Metabolic syndrome in PCOS patients


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Metabolic syndrome in PCOS patients

  1. 1. Metabolic Syndrome In Polycystic Ovarian Syndrome Patients Presented By: Brittany Atkins
  2. 2. What is Polycystic Ovarian Syndrome? <ul><li>Common disorder of women of reproductive age </li></ul><ul><li>Uniform definition does not exist! </li></ul><ul><li>Belief that PCOS should be defined by 1)ovulatory dysfunction 2) hyperandrongenism 3) exclusion of other disorders </li></ul>
  3. 3. Pathophysiology of PCOS <ul><li>Etiology Unknown </li></ul><ul><li>Evidence supports the hypothesis that decreased peripheral insulin sensitivity and consequent hyperinsulinemia are pivotal in the pathogenesis of PCOS </li></ul><ul><li>Evidence of autosomal transmission related to strong familial clustering </li></ul><ul><li>Possible hypothalamic Defect </li></ul><ul><li>A post-receptor defect in adipose tissue has been identified </li></ul>
  4. 4. Pathophysiology of PCOS <ul><li>Post Receptor Defect </li></ul><ul><li>Insulin Resistance </li></ul>
  5. 5. Pathophysiology of PCOS <ul><li>Suggestion of the presence of a hypothalamic defect </li></ul><ul><li>Elevated LH levels </li></ul><ul><li>Hyperandrogenism </li></ul><ul><li>Anovulation </li></ul>
  6. 6. How PCOS May Present in Patients <ul><li>Endocrine Abnormalities </li></ul><ul><li>Elevated luteinizing hormone concentration with normal follicle stimulating hormone concentration </li></ul><ul><li>Increased testosterone activity (often expressed as raised free androgen index) </li></ul><ul><li>Insulin Resistance with compensatory hyperinsulinemia </li></ul>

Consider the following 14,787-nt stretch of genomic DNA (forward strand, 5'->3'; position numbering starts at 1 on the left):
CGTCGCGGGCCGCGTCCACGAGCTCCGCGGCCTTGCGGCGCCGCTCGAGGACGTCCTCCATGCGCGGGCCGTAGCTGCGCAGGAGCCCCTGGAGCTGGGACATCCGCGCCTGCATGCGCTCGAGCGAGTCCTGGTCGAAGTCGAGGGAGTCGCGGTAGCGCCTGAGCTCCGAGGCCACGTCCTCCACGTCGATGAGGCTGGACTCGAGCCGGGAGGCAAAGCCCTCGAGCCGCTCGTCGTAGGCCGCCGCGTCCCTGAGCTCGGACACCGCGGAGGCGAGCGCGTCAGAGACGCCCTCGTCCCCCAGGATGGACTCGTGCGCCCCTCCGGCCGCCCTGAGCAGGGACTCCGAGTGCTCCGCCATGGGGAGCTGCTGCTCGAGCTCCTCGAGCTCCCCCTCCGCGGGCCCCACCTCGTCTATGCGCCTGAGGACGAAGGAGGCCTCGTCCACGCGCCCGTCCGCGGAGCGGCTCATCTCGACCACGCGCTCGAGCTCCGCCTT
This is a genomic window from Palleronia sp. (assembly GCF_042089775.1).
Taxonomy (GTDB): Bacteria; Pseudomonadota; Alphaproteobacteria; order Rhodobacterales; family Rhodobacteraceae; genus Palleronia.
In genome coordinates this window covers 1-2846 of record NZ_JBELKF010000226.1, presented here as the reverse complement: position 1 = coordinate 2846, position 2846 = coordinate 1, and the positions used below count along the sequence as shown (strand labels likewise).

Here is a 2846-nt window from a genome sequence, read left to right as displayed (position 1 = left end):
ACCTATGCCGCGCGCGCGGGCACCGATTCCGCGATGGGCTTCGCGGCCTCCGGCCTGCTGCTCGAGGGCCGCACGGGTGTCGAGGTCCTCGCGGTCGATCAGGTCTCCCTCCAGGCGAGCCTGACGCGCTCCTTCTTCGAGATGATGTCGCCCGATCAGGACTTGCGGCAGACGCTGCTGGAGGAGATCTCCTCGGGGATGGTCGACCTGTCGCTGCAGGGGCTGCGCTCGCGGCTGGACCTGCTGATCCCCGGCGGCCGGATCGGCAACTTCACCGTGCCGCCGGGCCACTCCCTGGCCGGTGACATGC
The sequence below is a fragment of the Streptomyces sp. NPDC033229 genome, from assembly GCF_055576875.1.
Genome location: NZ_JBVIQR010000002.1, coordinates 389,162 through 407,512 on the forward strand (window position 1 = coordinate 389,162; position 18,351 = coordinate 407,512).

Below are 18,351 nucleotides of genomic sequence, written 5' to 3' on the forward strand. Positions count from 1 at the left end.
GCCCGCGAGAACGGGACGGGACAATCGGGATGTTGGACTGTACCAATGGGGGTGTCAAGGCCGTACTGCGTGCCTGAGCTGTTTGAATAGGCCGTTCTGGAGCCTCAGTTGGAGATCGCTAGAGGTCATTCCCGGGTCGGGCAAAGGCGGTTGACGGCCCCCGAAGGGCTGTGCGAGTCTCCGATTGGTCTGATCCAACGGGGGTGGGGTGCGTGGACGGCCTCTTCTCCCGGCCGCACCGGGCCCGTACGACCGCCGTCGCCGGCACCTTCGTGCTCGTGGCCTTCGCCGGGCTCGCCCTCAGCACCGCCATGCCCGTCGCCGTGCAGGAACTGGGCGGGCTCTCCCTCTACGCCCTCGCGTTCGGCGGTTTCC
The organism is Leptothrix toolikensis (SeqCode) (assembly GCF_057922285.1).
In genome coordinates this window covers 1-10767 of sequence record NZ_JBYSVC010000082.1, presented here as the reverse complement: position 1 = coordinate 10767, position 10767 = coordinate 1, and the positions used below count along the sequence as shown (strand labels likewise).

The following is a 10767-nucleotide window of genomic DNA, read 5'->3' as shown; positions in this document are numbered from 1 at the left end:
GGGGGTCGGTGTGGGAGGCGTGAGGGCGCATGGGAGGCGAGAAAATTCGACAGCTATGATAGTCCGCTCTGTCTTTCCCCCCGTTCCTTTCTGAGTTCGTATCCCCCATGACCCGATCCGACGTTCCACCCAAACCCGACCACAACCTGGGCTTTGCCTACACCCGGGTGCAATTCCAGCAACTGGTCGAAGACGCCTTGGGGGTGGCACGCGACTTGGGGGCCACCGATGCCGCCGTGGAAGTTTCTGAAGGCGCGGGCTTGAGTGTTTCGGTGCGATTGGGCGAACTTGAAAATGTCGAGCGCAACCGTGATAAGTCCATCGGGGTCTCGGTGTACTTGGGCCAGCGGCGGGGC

7. 7. How PCOS May Present in Patients <ul><li>Clinical Features: </li></ul><ul><li>Acanthosis Nigricans </li></ul><ul><li>Acne </li></ul><ul><li>Alopecia </li></ul><ul><li>Amenorrhea, oligomenorrhea, or dysfunctional uterine bleeding </li></ul><ul><li>Anovulatory infertility </li></ul><ul><li>Central Obesity </li></ul><ul><li>Hirsutism </li></ul>
  8. 8. How PCOS May Present in Patients
  9. 9. How PCOS May Present in Patients <ul><li>Other: </li></ul><ul><li>Ultrasonographic evidence of polycystic ovaries </li></ul>
  10. 10. Diagnosing PCOS <ul><li>1. Symptoms 2. Ultrasound Examination </li></ul><ul><li>Positive = diagnosis </li></ul><ul><li>Confirmed </li></ul><ul><li>3 . Biochemical Examinations Negative </li></ul><ul><li>elevated serum testosterone </li></ul><ul><li>elevated free androgen index </li></ul><ul><li>elevated LH concentrations </li></ul><ul><li>Fasting glucose:insulin <4.5 </li></ul>
  11. 11. INSULIN RESISTANCE!!! <ul><li>Insulin Resistance being the key pathogenic factor in PCOS, it also appears to play a pathogenic role in the metabolic syndrome!!! </li></ul><ul><li>Metabolic syndrome is more prevalent in women with PCOS then in the general U.S. population </li></ul><ul><li>One study found that the prevalence of Metabolic syndrome in women with PCOS was 43% </li></ul>
  12. 12. Metabolic Syndrome Any 3 of the above disorders Requirements for Diagnosis Fasting Blood Glucose level >110mg/dl Glucose Waist Circumference >88cm Obesity Plasma Triglyceride level >150mg/dl and/or HDL level <50 mg/dl Dyslipidemia Current antihypertensive therapy and/or BP>130/85mmHg Hypertension NCEP ATP III